For more articles pertaining to Boston area housing, check out the Boston Real Estate section of our site to your right below Boston Real Estate Categories.

Remember, we also post tips daily on Twitter and Facebook. Check us out there too.

Boston Area Housing Market Could See Big Surge

Recent research from the National Association of Realtors (NAR) shows that distressed buyers are slowly but surely making their way back to the Boston area housing market.

According NAR’s report, nearly 1 million borrowers who were foreclosed on, short sold their home or received a deed in lieu of foreclosure over the last eight years have already purchased a new home. Another 1.5 million are expected to do so over the next five years, as they once again become eligible for financing.

The Boston area housing market could see a surge of so-called “boomerang buyers,” those who lost their homes to these foreclosures, but are ready to buy again. Jill Schlesinger explains what this means in a recent CBS news report.

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In a report earlier this year, RealtyTrac noted that Generation X and Baby Boomer “boomerang buyers” could “represent a massive wave of potential pent-up demand that could shape the Boston area housing market in the short term even more dramatically” than the millennials’ entrance into home ownership.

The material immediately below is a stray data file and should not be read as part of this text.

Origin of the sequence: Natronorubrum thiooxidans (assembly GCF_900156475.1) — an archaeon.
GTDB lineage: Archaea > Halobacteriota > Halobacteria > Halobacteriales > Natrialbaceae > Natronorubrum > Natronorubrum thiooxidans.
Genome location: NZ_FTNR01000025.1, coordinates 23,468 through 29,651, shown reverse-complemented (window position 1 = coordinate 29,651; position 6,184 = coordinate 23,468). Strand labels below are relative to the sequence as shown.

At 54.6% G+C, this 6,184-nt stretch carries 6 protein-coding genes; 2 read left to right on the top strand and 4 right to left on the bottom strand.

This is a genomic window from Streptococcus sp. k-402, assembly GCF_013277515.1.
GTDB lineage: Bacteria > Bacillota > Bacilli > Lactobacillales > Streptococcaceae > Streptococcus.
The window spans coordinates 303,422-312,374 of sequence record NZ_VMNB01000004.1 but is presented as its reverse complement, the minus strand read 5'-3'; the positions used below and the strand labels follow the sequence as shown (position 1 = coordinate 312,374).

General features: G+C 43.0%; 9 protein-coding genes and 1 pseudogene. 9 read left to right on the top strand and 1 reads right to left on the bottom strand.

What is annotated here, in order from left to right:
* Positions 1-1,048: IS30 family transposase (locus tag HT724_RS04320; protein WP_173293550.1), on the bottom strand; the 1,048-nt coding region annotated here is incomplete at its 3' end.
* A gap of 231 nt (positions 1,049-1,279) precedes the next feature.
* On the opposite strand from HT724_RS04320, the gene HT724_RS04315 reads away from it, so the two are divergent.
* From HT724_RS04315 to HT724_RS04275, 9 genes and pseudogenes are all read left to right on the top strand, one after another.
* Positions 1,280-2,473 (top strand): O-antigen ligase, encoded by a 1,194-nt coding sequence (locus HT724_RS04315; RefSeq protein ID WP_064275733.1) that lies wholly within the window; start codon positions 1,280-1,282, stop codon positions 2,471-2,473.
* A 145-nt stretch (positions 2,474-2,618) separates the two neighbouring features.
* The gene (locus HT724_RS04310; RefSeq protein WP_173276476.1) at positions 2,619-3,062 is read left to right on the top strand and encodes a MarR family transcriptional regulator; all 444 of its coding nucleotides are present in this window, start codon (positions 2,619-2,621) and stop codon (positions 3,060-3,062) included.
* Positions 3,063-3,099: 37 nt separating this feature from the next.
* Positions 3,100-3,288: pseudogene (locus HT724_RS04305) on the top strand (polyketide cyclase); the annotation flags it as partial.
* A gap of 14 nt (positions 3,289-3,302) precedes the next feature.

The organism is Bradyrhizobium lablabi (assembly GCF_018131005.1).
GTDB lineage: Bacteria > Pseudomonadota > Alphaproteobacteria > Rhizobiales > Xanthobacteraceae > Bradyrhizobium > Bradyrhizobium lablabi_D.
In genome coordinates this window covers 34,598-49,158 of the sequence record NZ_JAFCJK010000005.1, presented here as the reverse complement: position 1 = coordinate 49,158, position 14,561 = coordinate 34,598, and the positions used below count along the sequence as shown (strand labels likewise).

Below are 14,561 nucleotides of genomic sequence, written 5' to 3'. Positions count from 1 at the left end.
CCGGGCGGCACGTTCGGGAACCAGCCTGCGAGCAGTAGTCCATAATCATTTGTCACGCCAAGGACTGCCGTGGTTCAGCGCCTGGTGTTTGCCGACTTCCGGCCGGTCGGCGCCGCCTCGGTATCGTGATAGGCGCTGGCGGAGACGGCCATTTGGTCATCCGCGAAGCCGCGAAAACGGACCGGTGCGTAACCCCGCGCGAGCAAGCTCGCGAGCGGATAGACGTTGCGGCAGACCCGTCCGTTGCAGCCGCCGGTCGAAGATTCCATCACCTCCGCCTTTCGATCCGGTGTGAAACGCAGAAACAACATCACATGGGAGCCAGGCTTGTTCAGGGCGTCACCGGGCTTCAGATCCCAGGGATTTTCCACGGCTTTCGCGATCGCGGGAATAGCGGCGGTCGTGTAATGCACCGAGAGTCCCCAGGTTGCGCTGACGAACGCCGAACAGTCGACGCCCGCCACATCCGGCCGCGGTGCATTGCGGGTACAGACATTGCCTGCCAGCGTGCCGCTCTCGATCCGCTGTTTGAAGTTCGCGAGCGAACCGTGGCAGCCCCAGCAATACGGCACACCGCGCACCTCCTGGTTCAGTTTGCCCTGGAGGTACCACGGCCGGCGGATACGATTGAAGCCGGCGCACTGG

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“The markets most likely to see the boomerang buyers materialize are those where there are a high percentage of housing units lost to foreclosure but where current home prices are still affordable for median income earners and where the population of Gen Xers and Baby Boomers … have held stead or increased during the Great Recession,” RealtyTrac noted in its report.
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We have more news concerning the Boston area housing market in our Boston Real Estate News section under Boston Real Estate Categories to your right.
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And don’t forget, we also post tips daily on Twitter and Facebook, sometimes pertaining directly to the Boston area housing market. Find us there as well.
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Boston Area Real Estate News – May 2015

Boston Area Real Estate News - May 2015